textual copyright law is designed for on-paper text that is sold for revenue.
The primary protections on which copyright focuses concern protection of the
author and the publisher from theft-of-copies-of-the-text, and only secondarily
with other concerns, such as plagiarism, corruption, or misuse of the text
(other than stealing it or selling it illicitly). In the digital era, and especially for texts from which the author does
not seek sales revenue, the other rights must be very explicitly formulated.
Professor's Oppenheim's is accordingly a very important and timely project that
has my fullest support.” Professor Stevan Harnad
RoMEO Project (Rights MEtadata for Open archiving) is funded by the Joint
Information Systems Committee for one year (1 August 2002 - 31 July 2003) to
investigate the rights issues surrounding the 'self-archiving' of research in
the UK academic community under the Open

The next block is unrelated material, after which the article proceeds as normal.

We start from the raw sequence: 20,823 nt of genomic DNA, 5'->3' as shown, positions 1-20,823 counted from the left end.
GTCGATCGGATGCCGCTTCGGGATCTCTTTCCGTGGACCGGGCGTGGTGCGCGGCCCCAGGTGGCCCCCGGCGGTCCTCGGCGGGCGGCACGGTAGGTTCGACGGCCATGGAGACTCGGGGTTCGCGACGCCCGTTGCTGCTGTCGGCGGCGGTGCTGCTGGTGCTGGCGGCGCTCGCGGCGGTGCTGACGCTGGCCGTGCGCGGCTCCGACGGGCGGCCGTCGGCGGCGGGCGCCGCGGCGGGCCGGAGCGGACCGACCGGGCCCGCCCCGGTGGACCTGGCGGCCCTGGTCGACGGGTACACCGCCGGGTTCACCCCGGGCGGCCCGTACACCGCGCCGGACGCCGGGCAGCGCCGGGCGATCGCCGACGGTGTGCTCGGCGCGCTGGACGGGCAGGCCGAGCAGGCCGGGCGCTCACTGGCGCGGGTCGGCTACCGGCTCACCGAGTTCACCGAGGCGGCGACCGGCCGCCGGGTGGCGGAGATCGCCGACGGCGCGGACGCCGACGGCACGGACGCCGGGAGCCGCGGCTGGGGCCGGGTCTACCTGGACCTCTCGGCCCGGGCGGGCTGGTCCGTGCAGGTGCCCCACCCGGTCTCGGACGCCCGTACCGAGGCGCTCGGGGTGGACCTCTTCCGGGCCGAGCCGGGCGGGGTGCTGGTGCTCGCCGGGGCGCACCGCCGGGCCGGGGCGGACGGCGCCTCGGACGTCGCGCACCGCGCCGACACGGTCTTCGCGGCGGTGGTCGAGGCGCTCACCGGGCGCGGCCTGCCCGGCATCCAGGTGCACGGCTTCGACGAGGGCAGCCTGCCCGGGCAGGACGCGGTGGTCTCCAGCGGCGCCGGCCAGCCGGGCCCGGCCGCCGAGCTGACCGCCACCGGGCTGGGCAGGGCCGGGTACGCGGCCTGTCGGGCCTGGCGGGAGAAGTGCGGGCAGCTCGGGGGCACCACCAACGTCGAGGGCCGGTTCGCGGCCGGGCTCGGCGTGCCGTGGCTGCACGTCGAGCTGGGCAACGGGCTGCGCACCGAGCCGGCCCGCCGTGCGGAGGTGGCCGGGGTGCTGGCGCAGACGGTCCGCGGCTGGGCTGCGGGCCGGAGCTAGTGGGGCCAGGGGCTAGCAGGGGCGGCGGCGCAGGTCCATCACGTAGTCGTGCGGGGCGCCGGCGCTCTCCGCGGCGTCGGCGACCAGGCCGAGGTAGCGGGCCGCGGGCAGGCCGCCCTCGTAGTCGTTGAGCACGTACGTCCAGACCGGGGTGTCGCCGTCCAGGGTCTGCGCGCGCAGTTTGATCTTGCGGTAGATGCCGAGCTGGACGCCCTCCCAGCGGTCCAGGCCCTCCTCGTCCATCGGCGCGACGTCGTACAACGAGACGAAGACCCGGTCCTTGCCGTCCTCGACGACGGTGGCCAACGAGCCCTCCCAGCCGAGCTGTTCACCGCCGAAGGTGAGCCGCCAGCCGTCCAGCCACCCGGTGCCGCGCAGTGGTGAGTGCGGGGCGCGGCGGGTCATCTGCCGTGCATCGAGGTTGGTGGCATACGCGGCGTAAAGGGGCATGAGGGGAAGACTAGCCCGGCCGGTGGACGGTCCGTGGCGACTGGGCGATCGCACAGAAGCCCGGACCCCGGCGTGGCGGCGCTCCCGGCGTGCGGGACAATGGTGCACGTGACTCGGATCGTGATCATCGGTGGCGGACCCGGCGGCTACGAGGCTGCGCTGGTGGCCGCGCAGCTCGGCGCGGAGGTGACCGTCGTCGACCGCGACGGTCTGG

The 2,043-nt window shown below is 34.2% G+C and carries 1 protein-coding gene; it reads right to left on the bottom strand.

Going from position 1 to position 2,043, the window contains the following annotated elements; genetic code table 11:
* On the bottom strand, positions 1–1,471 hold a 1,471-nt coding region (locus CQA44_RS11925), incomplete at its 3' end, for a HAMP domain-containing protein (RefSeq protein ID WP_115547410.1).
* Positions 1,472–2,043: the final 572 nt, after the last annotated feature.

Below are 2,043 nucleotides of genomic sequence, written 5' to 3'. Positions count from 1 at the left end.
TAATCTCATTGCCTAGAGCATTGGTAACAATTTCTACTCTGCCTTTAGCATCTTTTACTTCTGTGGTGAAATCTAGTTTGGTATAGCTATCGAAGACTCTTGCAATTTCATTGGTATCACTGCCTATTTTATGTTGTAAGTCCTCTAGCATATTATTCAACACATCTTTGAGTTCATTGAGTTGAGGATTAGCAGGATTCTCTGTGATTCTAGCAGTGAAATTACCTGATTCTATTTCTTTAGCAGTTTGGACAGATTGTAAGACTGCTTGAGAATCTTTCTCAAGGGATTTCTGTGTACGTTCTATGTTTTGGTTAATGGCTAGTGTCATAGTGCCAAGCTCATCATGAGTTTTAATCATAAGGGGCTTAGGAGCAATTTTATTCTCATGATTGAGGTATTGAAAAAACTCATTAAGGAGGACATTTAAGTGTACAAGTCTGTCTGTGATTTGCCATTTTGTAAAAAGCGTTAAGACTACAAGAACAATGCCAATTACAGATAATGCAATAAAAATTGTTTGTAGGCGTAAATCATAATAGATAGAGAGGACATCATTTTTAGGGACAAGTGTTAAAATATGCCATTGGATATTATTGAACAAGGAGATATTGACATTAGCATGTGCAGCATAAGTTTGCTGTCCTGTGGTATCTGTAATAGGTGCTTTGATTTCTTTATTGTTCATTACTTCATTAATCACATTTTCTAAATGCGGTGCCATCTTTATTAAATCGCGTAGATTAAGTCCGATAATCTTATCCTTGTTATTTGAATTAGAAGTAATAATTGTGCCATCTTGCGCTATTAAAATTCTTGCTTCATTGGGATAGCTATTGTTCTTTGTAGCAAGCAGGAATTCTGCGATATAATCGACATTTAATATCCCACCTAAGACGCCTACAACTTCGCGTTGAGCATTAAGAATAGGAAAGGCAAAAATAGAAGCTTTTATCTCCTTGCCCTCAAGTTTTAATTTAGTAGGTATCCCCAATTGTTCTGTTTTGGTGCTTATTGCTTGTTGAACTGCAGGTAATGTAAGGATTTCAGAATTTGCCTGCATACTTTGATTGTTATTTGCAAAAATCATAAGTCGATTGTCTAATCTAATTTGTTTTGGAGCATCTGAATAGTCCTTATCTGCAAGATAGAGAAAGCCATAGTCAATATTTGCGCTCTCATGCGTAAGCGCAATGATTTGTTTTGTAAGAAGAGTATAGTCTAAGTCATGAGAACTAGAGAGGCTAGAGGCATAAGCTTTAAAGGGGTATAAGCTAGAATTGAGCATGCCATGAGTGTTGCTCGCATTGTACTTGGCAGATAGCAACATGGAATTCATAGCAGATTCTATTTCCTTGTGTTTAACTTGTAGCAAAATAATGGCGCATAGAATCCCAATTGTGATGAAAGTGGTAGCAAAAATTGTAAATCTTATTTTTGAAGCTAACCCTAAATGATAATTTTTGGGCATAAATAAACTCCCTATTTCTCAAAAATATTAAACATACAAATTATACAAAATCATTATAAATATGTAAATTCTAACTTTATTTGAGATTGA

Archive Initiative's Protocol
for Metadata Harvesting.
will perform a series of stakeholder surveys to ascertain how 'give-away'
research literature (and metadata) is used, and how it should be protected.
Building on existing schemas and vocabularies (such as Open Digital Rights
Language) a series of rights elements will be developed. A solution for the
protection of the IPR in metadata itself will also be created.
A follow up to the Romeo project has just been completed. This new project is called Partnering on Copyright and aims to contribute to raising awareness of the copyright issues surrounding self archiving. The Partnering on Copyright project has provided an advocacy toolkit for promoting the copyright issues surrounding self archiving and has led to further developments on the SHERPA/RoMEO database.